Is 2 million requirement part of of the new fed guidelines for first time buyers? How many home owners have 2mil in assets? Where did 2 mil come from? Just another number you pulled off thin air like those 5 wall street home buyers?

    “somewhere making money so you wouldn’t have to worry about losing 2% on your RE ”
    I thought your estimate was 5-7% loss. Did you change your estimate yet again? Don’t make me dig up your old posts, i have 4 days off you know :)

    Again no substance or concrete evidence … just more numbers pulled out of thin air.

    Sad because you didn’t find the sixth buyer yesterday?

  74. njrebear says:

    Another Subprime lender bites

  75. James Bednar says:


    Why the dramatic shift of viewpoint? I was going back through some of our old email conversations and the shift in your demeanor and attitude has been nothing short of amazing.

    I understand that you were looking to buy earlier this year. I can only assume that to be the case since you were talking about actively lowballing properties. Did you finally buy? I’d hate to think that this shift in polarization took place simply because of that transaction.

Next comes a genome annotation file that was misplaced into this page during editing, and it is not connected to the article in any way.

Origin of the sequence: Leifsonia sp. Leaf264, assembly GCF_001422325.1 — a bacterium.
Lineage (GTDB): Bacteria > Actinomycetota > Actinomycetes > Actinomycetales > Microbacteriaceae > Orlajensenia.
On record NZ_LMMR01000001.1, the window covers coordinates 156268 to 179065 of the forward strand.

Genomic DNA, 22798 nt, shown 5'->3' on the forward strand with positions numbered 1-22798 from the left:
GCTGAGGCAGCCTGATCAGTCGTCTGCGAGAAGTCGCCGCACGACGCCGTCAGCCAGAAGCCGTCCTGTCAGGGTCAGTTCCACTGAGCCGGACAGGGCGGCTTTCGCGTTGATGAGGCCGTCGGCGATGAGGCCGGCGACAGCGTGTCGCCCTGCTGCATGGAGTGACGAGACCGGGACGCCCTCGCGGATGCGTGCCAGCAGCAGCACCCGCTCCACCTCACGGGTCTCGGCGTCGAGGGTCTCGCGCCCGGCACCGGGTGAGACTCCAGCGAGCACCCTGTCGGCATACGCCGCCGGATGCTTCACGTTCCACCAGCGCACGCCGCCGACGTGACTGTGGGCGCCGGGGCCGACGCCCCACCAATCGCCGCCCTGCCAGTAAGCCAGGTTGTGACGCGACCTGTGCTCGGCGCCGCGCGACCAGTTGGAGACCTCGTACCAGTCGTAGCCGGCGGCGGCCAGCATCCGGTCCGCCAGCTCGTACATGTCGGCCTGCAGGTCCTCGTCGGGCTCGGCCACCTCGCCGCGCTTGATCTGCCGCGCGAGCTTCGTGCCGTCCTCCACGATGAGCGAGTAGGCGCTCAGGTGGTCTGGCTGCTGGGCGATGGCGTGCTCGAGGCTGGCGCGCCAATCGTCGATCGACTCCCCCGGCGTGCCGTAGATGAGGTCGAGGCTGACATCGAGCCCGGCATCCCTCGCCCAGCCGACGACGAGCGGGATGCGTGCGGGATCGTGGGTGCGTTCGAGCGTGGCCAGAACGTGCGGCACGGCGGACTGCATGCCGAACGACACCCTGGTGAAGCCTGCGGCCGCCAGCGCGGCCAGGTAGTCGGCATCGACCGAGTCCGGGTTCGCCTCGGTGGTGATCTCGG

You wouldn’t be the first here to make the Jekyll and Hyde switch after purchasing, two others before you have as well. One of which really surprised me, since I would have classified him as one of the more bearish readers.


  76. njrebear says:

    ” understand that you were looking to buy earlier this year”

    bsg holder envy? :)

  77. Clotpoll says:

    Where you sit is where you stand.

  78. Clotpoll says:

    Although our friend Richard writes with the subtlety of a flying mallet, he’s probably one of many recent homebuyers who has realized that- despite the nonstop predictions of disaster around here- the sun keeps coming up every morning.

    He is also dead-on in his assessment of the plethora of arbitrage and relentless minutiae-crunching within many threads here. It’s like a pack of vultures picking at a dead rabbit…not much meat there. And what a way to assess owner-occupied RE! Call me stuck in the ’50s, but I contend “home” is supposed to be about family, comfort and good times. The market goes sour? Stay in your home thru the down cycle. Nobody just wakes up one day and suddenly realizes NJ is expensive. And, even though there are thousands of the proverbial “500K POS Capes” out there, there are affordable, nice places to live all over NJ…if one is willing to compromise just a tad. RE is a game of compromise, because not even millionaires can “have it all”…there’s always a tradeoff among the three factors of price, location and amenities of homes buyers consider (I contend the best anyone can do is get 2 out of 3 of those factors…the third factor will be out of the buyer’s control and must be accepted). No matter how bad things get in NJ, a 450K 4 BR Colonial in a top school district on the Midtown Direct line ain’t in the cards. Sorry; location DOES matter.